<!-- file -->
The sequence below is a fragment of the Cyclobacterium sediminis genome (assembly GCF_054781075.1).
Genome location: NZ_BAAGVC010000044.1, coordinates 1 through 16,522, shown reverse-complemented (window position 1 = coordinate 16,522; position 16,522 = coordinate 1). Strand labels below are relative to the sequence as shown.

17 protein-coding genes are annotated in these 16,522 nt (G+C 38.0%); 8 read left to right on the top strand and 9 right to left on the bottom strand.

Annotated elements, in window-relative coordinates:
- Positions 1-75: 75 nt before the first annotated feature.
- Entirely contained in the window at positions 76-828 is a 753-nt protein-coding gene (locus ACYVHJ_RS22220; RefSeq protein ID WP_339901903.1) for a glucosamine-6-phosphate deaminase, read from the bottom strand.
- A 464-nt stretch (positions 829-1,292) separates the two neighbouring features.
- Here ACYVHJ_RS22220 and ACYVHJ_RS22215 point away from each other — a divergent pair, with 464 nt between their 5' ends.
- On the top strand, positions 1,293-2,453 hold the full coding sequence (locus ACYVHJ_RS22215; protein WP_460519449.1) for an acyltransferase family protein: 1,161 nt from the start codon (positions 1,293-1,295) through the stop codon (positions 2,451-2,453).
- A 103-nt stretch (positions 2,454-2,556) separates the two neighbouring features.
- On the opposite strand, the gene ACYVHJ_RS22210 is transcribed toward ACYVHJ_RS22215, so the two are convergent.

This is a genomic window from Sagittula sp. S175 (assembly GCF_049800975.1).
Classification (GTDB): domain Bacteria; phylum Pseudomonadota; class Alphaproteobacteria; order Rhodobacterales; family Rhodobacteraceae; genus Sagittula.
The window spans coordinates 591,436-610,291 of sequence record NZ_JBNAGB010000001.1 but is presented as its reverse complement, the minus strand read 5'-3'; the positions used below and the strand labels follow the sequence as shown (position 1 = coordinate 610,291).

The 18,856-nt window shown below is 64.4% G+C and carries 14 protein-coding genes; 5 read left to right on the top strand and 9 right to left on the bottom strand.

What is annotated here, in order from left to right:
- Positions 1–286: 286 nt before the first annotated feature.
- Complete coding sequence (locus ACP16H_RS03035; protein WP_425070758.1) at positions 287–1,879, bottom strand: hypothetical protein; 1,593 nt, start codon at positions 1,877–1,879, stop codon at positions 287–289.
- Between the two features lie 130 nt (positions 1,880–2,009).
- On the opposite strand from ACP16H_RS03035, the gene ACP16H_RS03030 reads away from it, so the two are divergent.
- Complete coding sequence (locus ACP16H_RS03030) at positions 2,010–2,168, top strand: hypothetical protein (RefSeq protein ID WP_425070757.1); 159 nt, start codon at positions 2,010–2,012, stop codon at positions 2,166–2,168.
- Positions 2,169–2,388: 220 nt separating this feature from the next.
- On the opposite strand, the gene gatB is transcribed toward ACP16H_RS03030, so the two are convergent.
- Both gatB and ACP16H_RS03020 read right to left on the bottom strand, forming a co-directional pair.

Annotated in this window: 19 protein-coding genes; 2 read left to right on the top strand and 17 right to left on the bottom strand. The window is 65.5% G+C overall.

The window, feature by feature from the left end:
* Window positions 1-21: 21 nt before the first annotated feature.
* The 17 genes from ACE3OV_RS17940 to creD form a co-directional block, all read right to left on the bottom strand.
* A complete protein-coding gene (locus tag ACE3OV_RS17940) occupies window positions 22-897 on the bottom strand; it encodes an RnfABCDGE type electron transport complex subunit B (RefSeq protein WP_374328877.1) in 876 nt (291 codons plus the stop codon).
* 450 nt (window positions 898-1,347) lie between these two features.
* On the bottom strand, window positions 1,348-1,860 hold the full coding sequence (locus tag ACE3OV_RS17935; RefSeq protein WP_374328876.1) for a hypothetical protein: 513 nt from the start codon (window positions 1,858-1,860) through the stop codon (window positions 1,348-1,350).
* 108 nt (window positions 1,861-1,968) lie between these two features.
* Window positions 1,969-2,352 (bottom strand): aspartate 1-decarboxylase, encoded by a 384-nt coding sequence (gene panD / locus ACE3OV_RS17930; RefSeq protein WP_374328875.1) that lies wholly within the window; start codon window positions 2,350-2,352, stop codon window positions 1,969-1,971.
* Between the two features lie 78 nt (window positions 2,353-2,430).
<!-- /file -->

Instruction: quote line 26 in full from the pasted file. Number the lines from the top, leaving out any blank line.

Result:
The window, feature by feature from the left end: